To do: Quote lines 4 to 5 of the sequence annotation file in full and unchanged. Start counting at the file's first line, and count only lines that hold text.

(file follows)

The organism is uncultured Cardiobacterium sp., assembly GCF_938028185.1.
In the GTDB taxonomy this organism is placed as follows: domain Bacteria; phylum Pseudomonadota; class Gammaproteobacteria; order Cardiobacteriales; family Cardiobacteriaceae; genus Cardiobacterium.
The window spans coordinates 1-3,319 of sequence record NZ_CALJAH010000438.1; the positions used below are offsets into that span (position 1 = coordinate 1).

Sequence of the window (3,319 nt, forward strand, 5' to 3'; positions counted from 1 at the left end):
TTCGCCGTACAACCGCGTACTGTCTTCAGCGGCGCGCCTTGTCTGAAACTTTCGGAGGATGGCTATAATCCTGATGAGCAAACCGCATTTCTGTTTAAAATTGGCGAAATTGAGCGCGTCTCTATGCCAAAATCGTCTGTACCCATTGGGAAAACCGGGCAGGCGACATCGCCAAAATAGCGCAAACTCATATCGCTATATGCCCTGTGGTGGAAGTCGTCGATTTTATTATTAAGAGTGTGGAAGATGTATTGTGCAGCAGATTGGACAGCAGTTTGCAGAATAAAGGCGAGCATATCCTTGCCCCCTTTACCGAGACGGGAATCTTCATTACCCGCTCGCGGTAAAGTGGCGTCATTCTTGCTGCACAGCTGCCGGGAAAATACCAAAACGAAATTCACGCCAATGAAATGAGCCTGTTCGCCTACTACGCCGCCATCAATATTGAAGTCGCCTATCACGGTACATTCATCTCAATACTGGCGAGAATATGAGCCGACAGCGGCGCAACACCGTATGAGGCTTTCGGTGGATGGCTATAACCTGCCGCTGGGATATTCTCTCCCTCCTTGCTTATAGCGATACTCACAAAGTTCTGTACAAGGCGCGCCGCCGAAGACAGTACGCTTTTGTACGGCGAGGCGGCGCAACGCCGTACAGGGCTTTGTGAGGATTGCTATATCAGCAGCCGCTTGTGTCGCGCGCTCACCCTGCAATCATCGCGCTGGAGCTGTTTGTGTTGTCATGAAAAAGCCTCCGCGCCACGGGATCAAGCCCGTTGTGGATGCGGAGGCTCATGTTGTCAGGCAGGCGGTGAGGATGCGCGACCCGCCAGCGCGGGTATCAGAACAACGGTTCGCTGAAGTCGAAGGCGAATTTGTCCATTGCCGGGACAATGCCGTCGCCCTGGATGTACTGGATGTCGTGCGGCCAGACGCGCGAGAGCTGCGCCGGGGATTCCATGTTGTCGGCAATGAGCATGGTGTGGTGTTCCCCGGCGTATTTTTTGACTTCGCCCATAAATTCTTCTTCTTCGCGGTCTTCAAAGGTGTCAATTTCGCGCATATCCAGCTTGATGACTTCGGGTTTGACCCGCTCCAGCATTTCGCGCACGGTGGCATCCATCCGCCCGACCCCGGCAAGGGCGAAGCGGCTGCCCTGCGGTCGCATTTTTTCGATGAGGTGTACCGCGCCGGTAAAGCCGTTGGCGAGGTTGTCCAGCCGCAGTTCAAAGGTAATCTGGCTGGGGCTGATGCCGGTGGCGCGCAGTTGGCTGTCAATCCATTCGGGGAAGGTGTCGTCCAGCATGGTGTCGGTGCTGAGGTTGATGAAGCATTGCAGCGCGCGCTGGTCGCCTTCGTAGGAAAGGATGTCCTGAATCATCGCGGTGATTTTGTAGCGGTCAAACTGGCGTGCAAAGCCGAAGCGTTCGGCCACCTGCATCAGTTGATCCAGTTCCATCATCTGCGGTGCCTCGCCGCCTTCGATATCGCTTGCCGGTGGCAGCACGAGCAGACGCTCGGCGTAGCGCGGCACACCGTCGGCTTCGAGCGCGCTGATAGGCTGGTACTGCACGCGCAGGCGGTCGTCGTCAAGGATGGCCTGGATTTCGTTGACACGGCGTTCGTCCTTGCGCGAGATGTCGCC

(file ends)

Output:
Sequence of the window (3,319 nt, forward strand, 5' to 3'; positions counted from 1 at the left end):
TTCGCCGTACAACCGCGTACTGTCTTCAGCGGCGCGCCTTGTCTGAAACTTTCGGAGGATGGCTATAATCCTGATGAGCAAACCGCATTTCTGTTTAAAATTGGCGAAATTGAGCGCGTCTCTATGCCAAAATCGTCTGTACCCATTGGGAAAACCGGGCAGGCGACATCGCCAAAATAGCGCAAACTCATATCGCTATATGCCCTGTGGTGGAAGTCGTCGATTTTATTATTAAGAGTGTGGAAGATGTATTGTGCAGCAGATTGGACAGCAGTTTGCAGAATAAAGGCGAGCATATCCTTGCCCCCTTTACCGAGACGGGAATCTTCATTACCCGCTCGCGGTAAAGTGGCGTCATTCTTGCTGCACAGCTGCCGGGAAAATACCAAAACGAAATTCACGCCAATGAAATGAGCCTGTTCGCCTACTACGCCGCCATCAATATTGAAGTCGCCTATCACGGTACATTCATCTCAATACTGGCGAGAATATGAGCCGACAGCGGCGCAACACCGTATGAGGCTTTCGGTGGATGGCTATAACCTGCCGCTGGGATATTCTCTCCCTCCTTGCTTATAGCGATACTCACAAAGTTCTGTACAAGGCGCGCCGCCGAAGACAGTACGCTTTTGTACGGCGAGGCGGCGCAACGCCGTACAGGGCTTTGTGAGGATTGCTATATCAGCAGCCGCTTGTGTCGCGCGCTCACCCTGCAATCATCGCGCTGGAGCTGTTTGTGTTGTCATGAAAAAGCCTCCGCGCCACGGGATCAAGCCCGTTGTGGATGCGGAGGCTCATGTTGTCAGGCAGGCGGTGAGGATGCGCGACCCGCCAGCGCGGGTATCAGAACAACGGTTCGCTGAAGTCGAAGGCGAATTTGTCCATTGCCGGGACAATGCCGTCGCCCTGGATGTACTGGATGTCGTGCGGCCAGACGCGCGAGAGCTGCGCCGGGGATTCCATGTTGTCGGCAATGAGCATGGTGTGGTGTTCCCCGGCGTATTTTTTGACTTCGCCCATAAATTCTTCTTCTTCGCGGTCTTCAAAGGTGTCAATTTCGCGCATATCCAGCTTGATGACTTCGGGTTTGACCCGCTCCAGCATTTCGCGCACGGTGGCATCCATCCGCCCGACCCCGGCAAGGGCGAAGCGGCTGCCCTGCGGTCGCATTTTTTCGATGAGGTGTACCGCGCCGGTAAAGCCGTTGGCGAGGTTGTCCAGCCGCAGTTCAAAGGTAATCTGGCTGGGGCTGATGCCGGTGGCGCGCAGTTGGCTGTCAATCCATTCGGGGAAGGTGTCGTCCAGCATGGTGTCGGTGCTGAGGTTGATGAAGCATTGCAGCGCGCGCTGGTCGCCTTCGTAGGAAAGGATGTCCTGAATCATCGCGGTGATTTTGTAGCGGTCAAACTGGCGTGCAAAGCCGAAGCGTTCGGCCACCTGCATCAGTTGATCCAGTTCCATCATCTGCGGTGCCTCGCCGCCTTCGATATCGCTTGCCGGTGGCAGCACGAGCAGACGCTCGGCGTAGCGCGGCACACCGTCGGCTTCGAGCGCGCTGATAGGCTGGTACTGCACGCGCAGGCGGTCGTCGTCAAGGATGGCCTGGATTTCGTTGACACGGCGTTCGTCCTTGCGCGAGATGTCGCC